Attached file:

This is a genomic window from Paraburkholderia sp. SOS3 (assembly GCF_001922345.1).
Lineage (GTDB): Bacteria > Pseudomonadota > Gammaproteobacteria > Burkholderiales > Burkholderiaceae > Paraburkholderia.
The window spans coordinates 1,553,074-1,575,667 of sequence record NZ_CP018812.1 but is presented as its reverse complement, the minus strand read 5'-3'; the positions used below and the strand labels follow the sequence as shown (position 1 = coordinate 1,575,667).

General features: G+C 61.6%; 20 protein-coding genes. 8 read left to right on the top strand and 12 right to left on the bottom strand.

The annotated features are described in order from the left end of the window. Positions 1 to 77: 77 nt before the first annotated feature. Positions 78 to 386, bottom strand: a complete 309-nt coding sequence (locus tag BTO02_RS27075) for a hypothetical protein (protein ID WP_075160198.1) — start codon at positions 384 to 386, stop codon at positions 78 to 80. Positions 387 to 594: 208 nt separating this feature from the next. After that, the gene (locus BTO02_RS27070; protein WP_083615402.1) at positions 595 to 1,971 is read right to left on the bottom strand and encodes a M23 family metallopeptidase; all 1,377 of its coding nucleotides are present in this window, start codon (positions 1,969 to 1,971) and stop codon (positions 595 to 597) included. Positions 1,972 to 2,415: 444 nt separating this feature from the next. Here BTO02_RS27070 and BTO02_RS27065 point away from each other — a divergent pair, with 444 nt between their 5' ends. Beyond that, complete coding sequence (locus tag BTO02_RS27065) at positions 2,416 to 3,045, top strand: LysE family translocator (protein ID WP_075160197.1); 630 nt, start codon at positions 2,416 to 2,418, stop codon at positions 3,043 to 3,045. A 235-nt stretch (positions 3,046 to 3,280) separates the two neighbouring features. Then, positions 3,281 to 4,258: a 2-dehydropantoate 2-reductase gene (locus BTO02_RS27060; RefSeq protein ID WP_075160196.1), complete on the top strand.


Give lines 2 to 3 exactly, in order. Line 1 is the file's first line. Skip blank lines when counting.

Lineage (GTDB): Bacteria > Pseudomonadota > Gammaproteobacteria > Burkholderiales > Burkholderiaceae > Paraburkholderia.
The window spans coordinates 1,553,074-1,575,667 of sequence record NZ_CP018812.1 but is presented as its reverse complement, the minus strand read 5'-3'; the positions used below and the strand labels follow the sequence as shown (position 1 = coordinate 1,575,667).